Warren Buffett famously said, 'Volatility is far from synonymous with risk.' So it might be obvious that you need to consider debt, when you think about how risky any given stock is, because too much debt can sink a company. We note that The Warehouse Group Limited (NZSE:WHS) does have debt on its balance sheet. But the more important question is: how much risk is that debt creating?
What Risk Does Debt Bring?
Debt and other liabilities become risky for a business when it cannot easily fulfill those obligations, either with free cash flow or by raising capital at an attractive price. If things get really bad, the lenders can take control of the business. However, a more frequent (but still costly) occurrence is where a company must issue shares at bargain-basement prices, permanently diluting shareholders, just to shore up its balance sheet. By replacing dilution, though, debt can be an extremely good tool for businesses that need capital to invest in growth at high rates of return. The first thing to do when considering how much debt a business uses is to look at its cash and debt together.
What Is Warehouse Group's Net Debt?
The image below, which you can click on for greater detail, shows that Warehouse Group had debt of NZ$133.4m at the end of July 2019, a reduction from NZ$192.2m over a year. However, because it has a cash reserve of NZ$50.2m, its net debt is less, at about NZ$83.2m.
How Strong Is Warehouse Group's Balance Sheet?
According to the last reported balance sheet, Warehouse Group had liabilities of NZ$540.5m due within 12 months, and liabilities of NZ$28.3m due beyond 12 months. Offsetting these obligations, it had cash of NZ$50.2m as well as receivables valued at NZ$77.2m due within 12 months. So its liabilities outweigh the sum of its cash and (near-term) receivables by NZ$441.4m.
This deficit isn't so bad because Warehouse Group is worth NZ$1.01b, and thus could probably raise enough capital to shore up its balance sheet, if the need arose. But we definitely want to keep our eyes open to indications that its debt is bringing too much risk.
In order to size up a company's debt relative to its earnings, we calculate its net debt divided by its earnings before interest, tax, depreciation, and amortization (EBITDA) and its earnings before interest and tax (EBIT) divided by its interest expense (its interest cover). This way, we consider both the absolute quantum of the debt, as well as the interest rates paid on it.
Warehouse Group has a low net debt to EBITDA ratio of only 0.51. And its EBIT covers its interest expense a whopping 12.8 times over. So you could argue it is no more threatened by its debt than an elephant is by a mouse. Another good sign is that Warehouse Group has been able to increase its EBIT by 24% in twelve months, making it easier to pay down debt. There's no doubt that we learn most about debt from the balance sheet. But ultimately the future profitability of the business will decide if Warehouse Group can strengthen its balance sheet over time. So if you want to see what the professionals think, you might find this free report on analyst profit forecasts to be interesting.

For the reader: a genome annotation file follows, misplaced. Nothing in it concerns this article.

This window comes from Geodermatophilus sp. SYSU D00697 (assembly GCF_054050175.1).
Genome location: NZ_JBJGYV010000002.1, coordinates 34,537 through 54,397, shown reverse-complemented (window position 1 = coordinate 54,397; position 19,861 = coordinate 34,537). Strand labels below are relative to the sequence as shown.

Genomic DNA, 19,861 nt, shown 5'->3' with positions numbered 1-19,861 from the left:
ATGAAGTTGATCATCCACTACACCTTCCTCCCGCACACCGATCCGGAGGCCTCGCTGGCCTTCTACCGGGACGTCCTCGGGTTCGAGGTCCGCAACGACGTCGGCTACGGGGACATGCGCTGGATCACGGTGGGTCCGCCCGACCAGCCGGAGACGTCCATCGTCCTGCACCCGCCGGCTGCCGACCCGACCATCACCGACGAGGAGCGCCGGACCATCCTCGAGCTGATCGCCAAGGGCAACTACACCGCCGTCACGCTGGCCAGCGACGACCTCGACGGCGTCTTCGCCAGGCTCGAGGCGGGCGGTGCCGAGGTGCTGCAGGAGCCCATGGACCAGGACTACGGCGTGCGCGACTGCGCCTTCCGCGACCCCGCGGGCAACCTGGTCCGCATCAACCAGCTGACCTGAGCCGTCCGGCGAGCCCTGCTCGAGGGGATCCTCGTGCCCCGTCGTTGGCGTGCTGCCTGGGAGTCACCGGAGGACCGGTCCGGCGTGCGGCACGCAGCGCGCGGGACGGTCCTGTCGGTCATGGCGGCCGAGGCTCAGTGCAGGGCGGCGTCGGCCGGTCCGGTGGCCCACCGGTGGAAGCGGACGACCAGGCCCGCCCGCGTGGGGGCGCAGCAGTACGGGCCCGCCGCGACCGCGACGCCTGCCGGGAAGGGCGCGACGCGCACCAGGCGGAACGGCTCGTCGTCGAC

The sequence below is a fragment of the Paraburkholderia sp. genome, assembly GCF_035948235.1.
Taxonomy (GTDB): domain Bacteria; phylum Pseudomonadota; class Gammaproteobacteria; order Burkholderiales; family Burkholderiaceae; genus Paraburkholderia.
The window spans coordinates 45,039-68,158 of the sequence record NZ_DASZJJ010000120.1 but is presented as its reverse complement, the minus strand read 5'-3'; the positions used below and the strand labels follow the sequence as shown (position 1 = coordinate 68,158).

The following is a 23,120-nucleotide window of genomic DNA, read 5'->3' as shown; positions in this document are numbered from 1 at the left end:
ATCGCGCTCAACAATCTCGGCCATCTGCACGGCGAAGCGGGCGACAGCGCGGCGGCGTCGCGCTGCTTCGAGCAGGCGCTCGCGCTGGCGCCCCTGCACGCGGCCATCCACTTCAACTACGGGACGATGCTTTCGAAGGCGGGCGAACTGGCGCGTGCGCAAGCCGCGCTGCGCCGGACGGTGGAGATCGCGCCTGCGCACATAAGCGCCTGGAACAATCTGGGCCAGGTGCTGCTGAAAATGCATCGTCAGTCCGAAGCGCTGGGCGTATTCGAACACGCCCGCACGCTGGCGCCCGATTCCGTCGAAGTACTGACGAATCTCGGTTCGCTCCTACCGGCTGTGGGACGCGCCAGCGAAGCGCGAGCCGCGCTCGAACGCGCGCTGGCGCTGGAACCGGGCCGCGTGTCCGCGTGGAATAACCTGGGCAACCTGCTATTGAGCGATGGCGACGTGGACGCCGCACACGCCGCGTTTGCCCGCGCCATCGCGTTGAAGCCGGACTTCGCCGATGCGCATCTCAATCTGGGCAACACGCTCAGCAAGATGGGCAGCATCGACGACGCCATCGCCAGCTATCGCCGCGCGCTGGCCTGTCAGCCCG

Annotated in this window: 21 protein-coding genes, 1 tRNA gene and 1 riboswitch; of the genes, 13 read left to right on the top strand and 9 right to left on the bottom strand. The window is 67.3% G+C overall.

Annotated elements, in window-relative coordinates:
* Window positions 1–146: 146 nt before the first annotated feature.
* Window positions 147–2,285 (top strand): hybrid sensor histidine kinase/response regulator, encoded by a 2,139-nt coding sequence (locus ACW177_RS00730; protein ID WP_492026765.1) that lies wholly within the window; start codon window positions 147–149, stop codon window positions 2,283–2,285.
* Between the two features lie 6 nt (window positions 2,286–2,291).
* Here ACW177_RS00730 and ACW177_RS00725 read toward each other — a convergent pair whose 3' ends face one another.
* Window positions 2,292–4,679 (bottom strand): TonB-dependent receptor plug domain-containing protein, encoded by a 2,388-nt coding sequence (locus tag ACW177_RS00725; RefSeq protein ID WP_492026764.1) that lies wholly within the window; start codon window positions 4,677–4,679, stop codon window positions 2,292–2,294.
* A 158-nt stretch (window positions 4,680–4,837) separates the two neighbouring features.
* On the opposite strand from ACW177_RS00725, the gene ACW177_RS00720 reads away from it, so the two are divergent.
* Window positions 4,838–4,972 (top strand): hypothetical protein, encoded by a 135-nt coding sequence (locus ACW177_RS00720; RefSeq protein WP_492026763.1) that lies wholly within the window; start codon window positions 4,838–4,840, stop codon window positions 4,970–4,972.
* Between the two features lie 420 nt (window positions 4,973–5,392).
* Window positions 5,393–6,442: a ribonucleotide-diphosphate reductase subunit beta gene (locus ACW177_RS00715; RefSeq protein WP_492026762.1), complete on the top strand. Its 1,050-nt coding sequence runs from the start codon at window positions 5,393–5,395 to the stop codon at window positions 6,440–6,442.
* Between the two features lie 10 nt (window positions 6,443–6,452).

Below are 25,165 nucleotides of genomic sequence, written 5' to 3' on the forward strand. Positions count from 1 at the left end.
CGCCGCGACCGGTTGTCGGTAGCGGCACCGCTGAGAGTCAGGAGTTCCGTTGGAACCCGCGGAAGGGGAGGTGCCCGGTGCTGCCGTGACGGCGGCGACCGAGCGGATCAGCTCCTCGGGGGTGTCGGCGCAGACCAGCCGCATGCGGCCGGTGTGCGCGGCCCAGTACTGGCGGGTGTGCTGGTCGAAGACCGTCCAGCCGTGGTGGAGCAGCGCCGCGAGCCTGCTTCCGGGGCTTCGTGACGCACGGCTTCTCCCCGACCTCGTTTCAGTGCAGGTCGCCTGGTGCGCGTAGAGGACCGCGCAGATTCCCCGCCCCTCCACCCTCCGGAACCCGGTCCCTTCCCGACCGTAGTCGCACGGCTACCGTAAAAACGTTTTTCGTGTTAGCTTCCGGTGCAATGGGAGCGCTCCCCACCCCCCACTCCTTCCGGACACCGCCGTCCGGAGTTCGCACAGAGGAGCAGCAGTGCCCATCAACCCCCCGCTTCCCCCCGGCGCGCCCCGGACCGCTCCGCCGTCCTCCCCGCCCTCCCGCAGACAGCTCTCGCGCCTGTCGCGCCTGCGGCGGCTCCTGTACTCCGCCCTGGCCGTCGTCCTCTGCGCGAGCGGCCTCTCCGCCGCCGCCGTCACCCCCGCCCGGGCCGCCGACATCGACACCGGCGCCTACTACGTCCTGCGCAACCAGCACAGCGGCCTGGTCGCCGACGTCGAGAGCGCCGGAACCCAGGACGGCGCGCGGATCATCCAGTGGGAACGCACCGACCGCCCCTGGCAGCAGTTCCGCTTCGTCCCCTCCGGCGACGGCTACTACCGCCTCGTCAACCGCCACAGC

Finally, while the tax-man may adore accounting profits, lenders only accept cold hard cash. So the logical step is to look at the proportion of that EBIT that is matched by actual free cash flow. During the last three years, Warehouse Group produced sturdy free cash flow equating to 74% of its EBIT, about what we'd expect. This free cash flow puts the company in a good position to pay down debt, when appropriate.
The good news is that Warehouse Group's demonstrated ability to cover its interest expense with its EBIT delights us like a fluffy puppy does a toddler. But truth be told we feel its level of total liabilities does undermine this impression a bit. Looking at the bigger picture, we think Warehouse Group's use of debt seems quite reasonable and we're not concerned about it. After all, sensible leverage can boost returns on equity. Given Warehouse Group has a strong balance sheet is profitable and pays a dividend, it would be good to know how fast its dividends are growing, if at all. You can find out instantly by clicking this link.
When all is said and done, sometimes its easier to focus on companies that don't even need debt. Readers can access a list of growth stocks with zero net debt 100% free, right now.
We aim to bring you long-term focused research analysis driven by fundamental data. Note that our analysis may not factor in the latest price-sensitive company announcements or qualitative material.
If you spot an error that warrants correction, please contact the editor at firstname.lastname@example.org. This article by Simply Wall St is general in nature. It does not constitute a recommendation to buy or sell any stock, and does not take account of your objectives, or your financial situation. Simply Wall St has no position in the stocks mentioned. Thank you for reading.